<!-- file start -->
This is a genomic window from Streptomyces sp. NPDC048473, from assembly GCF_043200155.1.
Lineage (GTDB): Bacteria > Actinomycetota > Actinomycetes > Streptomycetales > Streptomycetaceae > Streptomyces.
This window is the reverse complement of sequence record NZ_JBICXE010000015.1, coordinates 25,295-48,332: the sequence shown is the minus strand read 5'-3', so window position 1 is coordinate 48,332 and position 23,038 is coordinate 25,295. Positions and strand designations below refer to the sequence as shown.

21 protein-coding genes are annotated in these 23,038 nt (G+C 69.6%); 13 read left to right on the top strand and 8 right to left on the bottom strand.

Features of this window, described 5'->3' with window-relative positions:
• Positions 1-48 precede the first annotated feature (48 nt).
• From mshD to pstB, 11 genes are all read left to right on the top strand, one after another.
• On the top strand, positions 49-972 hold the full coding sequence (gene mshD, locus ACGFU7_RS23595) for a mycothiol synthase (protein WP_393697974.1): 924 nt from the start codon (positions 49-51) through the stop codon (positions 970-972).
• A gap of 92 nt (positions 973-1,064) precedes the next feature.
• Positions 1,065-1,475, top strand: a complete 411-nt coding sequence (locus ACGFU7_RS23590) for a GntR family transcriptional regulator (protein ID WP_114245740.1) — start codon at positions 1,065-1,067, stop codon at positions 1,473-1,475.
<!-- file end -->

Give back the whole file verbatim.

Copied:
This is a genomic window from Streptomyces sp. NPDC048473, from assembly GCF_043200155.1.
Lineage (GTDB): Bacteria > Actinomycetota > Actinomycetes > Streptomycetales > Streptomycetaceae > Streptomyces.
This window is the reverse complement of sequence record NZ_JBICXE010000015.1, coordinates 25,295-48,332: the sequence shown is the minus strand read 5'-3', so window position 1 is coordinate 48,332 and position 23,038 is coordinate 25,295. Positions and strand designations below refer to the sequence as shown.

21 protein-coding genes are annotated in these 23,038 nt (G+C 69.6%); 13 read left to right on the top strand and 8 right to left on the bottom strand.

Features of this window, described 5'->3' with window-relative positions:
• Positions 1-48 precede the first annotated feature (48 nt).
• From mshD to pstB, 11 genes are all read left to right on the top strand, one after another.
• On the top strand, positions 49-972 hold the full coding sequence (gene mshD, locus ACGFU7_RS23595) for a mycothiol synthase (protein WP_393697974.1): 924 nt from the start codon (positions 49-51) through the stop codon (positions 970-972).
• A gap of 92 nt (positions 973-1,064) precedes the next feature.
• Positions 1,065-1,475, top strand: a complete 411-nt coding sequence (locus ACGFU7_RS23590) for a GntR family transcriptional regulator (protein ID WP_114245740.1) — start codon at positions 1,065-1,067, stop codon at positions 1,473-1,475.